Now it is true that the regulations provided that the concurrence of the Assistant Secretary was required but I am loathe to believe that the plaintiff was duty bound to pore through the voluminous Army regulations to verify the Contracting Officer's implied assurance that he had secured the concurrence of those whose concurrence was necessary. I think the Government's representative misled the plaintiff. He, no doubt innocently, beguiled plaintiff into believing all had been done that needed to be done; he lulled it to sleep; he never questioned the sufficiency of the concurrence of the Chief of Ordnance. In such case I shrink from making the customary exemption of the Government.


But for another reason I do not think plaintiff is entitled to what the majority proposes to give it. The majority opinion states that after the Contracting Officer had advised plaintiff's representative of the conditions upon which it might resume production under the contract, "the two men then discussed the sort of letter that might appropriately be sent to Affiliated by Army Ordnance for the purpose of authorizing resumption of production under contract 506." The money expended by plaintiff, for which the majority proposes to reimburse it, was spent before receipt of this letter. No such letter, in fact, was ever sent plaintiff. Therefore, whatever plaintiff did before receipt of that letter, it did so at its own risk and, since "Washington" decided not to send such a letter at all, plaintiff is not entitled to recover.


For these reasons, I must respectfully dissent.


DAVIS, Judge (concurring in part and dissenting in part).


Affiliated broke the contract when its plant manager and other employees deliberately by-passed the defendant's inspection system and palmed off rejected shells as though the inferior goods had met the Government's test. This was a deliberate and serious fraud on the Government, materially breaching the agreement and subjecting Affiliated to cancellation for default. Only in the rarest of cases could a serious fraud fail to be a substantial breach; in this instance the materiality of the breach seems patent.8 Nor is it an excuse that the company's higher officers were wholly innocent of the misrepresentation and the breach. The contractor is tarred by its operating employees' conduct under the contract, just as it would be held liable if they had made poor shells or failed to produce the required number. See Gleason v. Seaboard Air Line Ry. Co., 278 U.S. 349, 355-357, 49 S.Ct. 161, 73 L.Ed. 415 (1929); United States v. United States Cartridge Co., 198 F.2d 456, 464 (C.A.8, 1952), cert. denied, 345 U.S. 910, (1953); United States v. George F. Fish, Inc., 154 F.2d 798, 801 (C.A.2), cert. denied, 328 U.S. 869, 66 S.Ct. 1377, 90 L.Ed. 1639, 73 S.Ct. 645, 97 L.Ed. 1345 (1946); Ricketts v. Pennsylvania R. Co., 153 F.2d 757, 759, 164 A.L.R. 387 (C.A.2, 1946).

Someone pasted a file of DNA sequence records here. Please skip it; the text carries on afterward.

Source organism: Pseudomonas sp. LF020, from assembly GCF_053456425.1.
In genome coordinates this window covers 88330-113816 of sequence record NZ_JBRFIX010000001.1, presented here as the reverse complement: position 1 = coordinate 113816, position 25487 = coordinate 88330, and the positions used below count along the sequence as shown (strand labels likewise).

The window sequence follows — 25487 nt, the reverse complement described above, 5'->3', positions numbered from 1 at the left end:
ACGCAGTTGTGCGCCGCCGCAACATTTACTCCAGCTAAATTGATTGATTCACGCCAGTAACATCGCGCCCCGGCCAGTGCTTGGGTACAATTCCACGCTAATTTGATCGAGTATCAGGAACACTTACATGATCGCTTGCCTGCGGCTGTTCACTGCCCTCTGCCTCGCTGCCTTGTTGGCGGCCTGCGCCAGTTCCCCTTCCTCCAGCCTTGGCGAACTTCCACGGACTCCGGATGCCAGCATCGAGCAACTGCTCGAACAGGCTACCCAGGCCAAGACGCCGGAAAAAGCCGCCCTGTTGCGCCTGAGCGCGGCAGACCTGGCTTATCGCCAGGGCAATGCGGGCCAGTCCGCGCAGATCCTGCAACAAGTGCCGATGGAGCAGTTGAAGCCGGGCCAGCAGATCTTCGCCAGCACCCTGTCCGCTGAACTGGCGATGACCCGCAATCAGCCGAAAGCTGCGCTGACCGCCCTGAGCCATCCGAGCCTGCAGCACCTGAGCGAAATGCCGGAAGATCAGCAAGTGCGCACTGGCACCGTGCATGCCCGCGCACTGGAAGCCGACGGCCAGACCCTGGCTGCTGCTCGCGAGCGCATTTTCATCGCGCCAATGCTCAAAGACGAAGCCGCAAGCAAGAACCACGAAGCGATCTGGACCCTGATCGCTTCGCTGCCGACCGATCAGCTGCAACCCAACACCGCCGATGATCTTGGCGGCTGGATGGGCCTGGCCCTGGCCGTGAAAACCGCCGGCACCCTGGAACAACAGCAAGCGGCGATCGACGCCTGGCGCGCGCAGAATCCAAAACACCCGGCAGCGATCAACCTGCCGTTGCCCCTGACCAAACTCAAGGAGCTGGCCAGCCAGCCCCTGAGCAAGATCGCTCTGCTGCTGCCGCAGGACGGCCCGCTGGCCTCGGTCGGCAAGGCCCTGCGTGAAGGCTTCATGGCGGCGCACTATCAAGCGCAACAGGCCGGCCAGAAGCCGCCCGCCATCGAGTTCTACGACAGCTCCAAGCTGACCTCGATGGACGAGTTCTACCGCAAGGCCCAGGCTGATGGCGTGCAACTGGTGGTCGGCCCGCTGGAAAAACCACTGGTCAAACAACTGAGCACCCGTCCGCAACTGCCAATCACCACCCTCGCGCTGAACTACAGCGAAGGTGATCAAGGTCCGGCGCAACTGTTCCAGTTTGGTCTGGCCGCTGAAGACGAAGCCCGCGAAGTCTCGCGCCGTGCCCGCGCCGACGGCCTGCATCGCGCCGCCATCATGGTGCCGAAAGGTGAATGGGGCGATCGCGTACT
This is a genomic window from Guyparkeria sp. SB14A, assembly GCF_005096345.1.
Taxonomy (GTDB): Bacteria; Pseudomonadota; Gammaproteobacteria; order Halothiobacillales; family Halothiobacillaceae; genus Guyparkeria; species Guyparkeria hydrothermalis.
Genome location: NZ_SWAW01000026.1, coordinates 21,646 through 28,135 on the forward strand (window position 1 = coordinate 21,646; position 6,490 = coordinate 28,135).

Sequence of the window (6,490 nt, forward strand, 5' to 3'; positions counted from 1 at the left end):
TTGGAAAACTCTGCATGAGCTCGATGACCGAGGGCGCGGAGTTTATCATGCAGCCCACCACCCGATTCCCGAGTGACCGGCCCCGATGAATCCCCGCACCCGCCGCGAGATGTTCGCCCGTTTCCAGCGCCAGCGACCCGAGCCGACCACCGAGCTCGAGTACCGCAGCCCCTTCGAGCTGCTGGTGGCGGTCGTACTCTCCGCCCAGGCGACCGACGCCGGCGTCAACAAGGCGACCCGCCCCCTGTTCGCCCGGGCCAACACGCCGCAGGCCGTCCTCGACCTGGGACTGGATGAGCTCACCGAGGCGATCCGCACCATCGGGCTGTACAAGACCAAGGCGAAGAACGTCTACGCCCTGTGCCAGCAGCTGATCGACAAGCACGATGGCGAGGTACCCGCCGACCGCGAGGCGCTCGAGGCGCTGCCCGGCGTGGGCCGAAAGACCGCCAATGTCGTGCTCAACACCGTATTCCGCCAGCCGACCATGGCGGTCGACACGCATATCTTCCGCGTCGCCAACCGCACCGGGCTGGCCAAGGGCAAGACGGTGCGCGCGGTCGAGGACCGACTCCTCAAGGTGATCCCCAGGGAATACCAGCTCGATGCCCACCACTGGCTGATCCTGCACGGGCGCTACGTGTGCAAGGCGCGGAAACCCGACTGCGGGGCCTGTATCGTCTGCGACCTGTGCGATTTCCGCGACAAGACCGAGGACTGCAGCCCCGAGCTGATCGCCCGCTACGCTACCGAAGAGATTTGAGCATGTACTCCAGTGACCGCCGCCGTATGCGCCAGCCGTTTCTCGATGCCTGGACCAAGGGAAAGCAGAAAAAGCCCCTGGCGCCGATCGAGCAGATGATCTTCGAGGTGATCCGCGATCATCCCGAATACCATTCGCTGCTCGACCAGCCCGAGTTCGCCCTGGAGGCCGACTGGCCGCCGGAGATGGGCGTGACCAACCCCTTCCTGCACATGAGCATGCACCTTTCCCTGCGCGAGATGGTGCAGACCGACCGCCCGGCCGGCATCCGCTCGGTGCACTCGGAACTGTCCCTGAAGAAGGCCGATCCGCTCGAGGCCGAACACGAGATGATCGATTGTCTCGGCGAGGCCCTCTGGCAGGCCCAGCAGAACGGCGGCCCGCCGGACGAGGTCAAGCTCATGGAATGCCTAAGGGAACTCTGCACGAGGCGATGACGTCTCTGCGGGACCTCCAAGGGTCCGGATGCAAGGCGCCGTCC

The central question, to me, is whether the defendant waived the breach. The record suggests that the Ordnance Department, both in the field and in Washington, initially desired to waive the breach and to continue production under the contracts, provided that Affiliated met the conditions stated in finding 22. If Ordnance had the authority to overlook the violation, I would find it hard to deny that it effectively did so through its letter of November 17, 1953, and the ensuing actions between that date and the end of the month (findings 22-24). Ordnance imposed specific conditions for resumption; the contractor agreed without qualification. That may very well have been enough to reinstate the contract — if Ordnance had that power. See Freedman v. United States, Ct.Cl., 1963, 320 F.2d 359, 363-64.9


Plaintiff's theory of a consummated agreement-waiving-the-breach founders, however, on the jagged coast of lack-of-authority. Neither the Ordnance contracting officer nor the Chief of Ordnance was empowered to disregard the breach or to reinstate the contract. At that time, there was in effect within the Department of the Army a procedure under which any situation seeming to involve fraud in connection with an Army contract had to be forwarded by the chief of the technical service (i. e., Ordnance) to the Assistant Secretary of the Army (Materiel), who was vested with final authority to determine the action which should be taken. See finding 18. That rule operated to deprive the Chief of Ordnance of power to make the agreement to which plaintiff refers. Among the most ancient of the principles of federal procurement is that the Government is not bound by the agreement of an agent or officer without actual authority — even though he would be held to have apparent authority if the private law of agency controlled.10 The contractor has the burden of discovering the true extent of the authority of the Government men with whom he deals.


Affiliated did not know (it appears) that final power to reinstate the contract had been withheld from the Ordnance Department, but the rule of actual authority has never been confined to contractors who knowingly make agreements with unauthorized officers. Moreover, the contractor here was not unaware that there was a problem of authority. Its representative was early told that the final decision on whether Affiliated would be permitted to resume production under the contract would be made "in Washington" (finding 21). The matter was plainly beyond the contracting officer's sphere; and Affiliated so understood. The phrase "in Washington" may have meant the Office of the Chief of Ordnance, but it may also have referred to a higher echelon within the Army or the Defense Department; at the least, Affiliated was put on notice that someone at the Seat of Government would have the final word. So far as we know, the contractor did not seek to discover what officer "in Washington" had that power. Plaintiff assumed, without inquiry, that it was enough to obtain the concurrence of the Office of the Chief of Ordnance. Now that that assumption has turned out to be invalid under the Army's procedure, plaintiff necessarily finds itself relying on an asserted agreement with a level of the Department of the Army which was not authorized to act where fraud was suspected.